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Econographics July 8, 2024

Who’s at 2 percent? Look how NATO allies have increased their defense spending since Russia’s invasion of Ukraine.

By Clara Falkenek

This week, NATO allies will gather in Washington DC, to mark the seventy-fifth anniversary of the Alliance. Many of those allies have historically failed to meet the NATO target, set in 2014, of allocating 2 percent of their gross domestic product (GDP) to defense, even as the United States in particular has pushed for more defense investment for the sake of burden sharing across the Alliance. However, this year, a record number of countries have stepped up. Out of the thirty-two NATO allies, twenty-three now meet the 2 percent target, up from just six countries in 2021. 

This surge in defense spending follows Russia’s full-scale invasion of Ukraine in February 2022. The war in Ukraine has prompted an unprecedented 18 percent increase in defense spending this year among NATO allies across Europe and Canada. In total, NATO countries now meet the 2 percent target, together spending 2.71 percent of their GDP on defense. This creates positive momentum and success to build on for the Washington summit, which is expected to highlight the Alliance’s collective strength and focus on deeper integration with Ukraine.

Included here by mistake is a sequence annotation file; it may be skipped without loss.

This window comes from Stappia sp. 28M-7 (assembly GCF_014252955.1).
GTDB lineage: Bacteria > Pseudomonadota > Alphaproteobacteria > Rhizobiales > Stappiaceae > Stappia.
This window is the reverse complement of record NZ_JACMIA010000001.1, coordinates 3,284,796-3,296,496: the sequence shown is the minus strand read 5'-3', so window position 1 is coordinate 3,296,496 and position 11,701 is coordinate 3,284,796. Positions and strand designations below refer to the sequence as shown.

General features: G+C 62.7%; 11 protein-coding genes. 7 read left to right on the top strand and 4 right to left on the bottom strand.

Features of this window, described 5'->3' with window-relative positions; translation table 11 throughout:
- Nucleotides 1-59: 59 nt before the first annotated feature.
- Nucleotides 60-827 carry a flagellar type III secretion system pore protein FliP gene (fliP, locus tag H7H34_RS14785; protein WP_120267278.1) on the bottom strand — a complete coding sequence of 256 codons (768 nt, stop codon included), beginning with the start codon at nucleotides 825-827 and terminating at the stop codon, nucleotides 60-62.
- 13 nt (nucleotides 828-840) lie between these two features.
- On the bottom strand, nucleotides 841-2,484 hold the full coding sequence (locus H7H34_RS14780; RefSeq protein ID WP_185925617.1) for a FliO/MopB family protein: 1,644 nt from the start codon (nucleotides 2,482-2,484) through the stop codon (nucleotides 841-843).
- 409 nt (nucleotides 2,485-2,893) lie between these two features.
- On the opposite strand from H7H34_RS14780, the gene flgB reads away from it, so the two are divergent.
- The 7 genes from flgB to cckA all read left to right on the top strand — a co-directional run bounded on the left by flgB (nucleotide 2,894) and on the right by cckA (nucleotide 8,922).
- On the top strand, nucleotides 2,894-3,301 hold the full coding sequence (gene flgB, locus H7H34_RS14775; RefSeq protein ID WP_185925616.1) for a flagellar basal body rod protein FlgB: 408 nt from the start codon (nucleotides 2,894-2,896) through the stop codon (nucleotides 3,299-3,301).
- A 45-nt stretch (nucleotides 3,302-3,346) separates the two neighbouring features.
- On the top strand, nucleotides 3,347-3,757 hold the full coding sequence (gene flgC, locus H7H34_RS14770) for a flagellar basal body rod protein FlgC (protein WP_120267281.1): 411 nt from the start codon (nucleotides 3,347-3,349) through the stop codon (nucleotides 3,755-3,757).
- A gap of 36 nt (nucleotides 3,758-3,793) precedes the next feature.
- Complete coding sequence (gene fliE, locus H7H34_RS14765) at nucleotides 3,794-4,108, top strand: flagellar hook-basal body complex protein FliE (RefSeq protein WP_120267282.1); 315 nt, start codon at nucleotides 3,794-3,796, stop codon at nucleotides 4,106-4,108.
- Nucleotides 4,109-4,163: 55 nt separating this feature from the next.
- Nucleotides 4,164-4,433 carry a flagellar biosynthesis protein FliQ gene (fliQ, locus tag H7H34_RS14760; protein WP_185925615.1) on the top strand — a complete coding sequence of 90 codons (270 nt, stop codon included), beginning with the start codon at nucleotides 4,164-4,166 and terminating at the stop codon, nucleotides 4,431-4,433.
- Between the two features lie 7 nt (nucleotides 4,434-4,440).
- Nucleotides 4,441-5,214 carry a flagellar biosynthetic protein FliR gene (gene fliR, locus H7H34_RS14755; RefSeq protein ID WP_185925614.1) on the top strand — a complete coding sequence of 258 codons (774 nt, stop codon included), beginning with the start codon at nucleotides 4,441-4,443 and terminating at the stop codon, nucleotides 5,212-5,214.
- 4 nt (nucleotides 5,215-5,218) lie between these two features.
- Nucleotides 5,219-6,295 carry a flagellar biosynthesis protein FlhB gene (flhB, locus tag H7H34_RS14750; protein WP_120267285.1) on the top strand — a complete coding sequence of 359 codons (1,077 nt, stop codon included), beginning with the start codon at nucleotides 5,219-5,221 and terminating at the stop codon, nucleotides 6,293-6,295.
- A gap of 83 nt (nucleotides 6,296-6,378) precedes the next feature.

Poland stands out as the biggest spender, allocating 4.12 percent of its GDP to defense. Sweden has also increased its defense spending dramatically since the 2022 Russian invasion of Ukraine. The Washington summit will witness Sweden’s first participation in a NATO summit as an official NATO member, following its accession in March.  

As NATO celebrates its seventy-fifth anniversary, the large increase in defense spending can help renew the Alliance’s unity and strength to continue supporting Ukraine and be prepared for the future. 

Clara Falkenek is an intern with the GeoEconomics Center.

At the intersection of economics, finance, and foreign policy, the GeoEconomics Center is a translation hub with the goal of helping shape a better global economic future.

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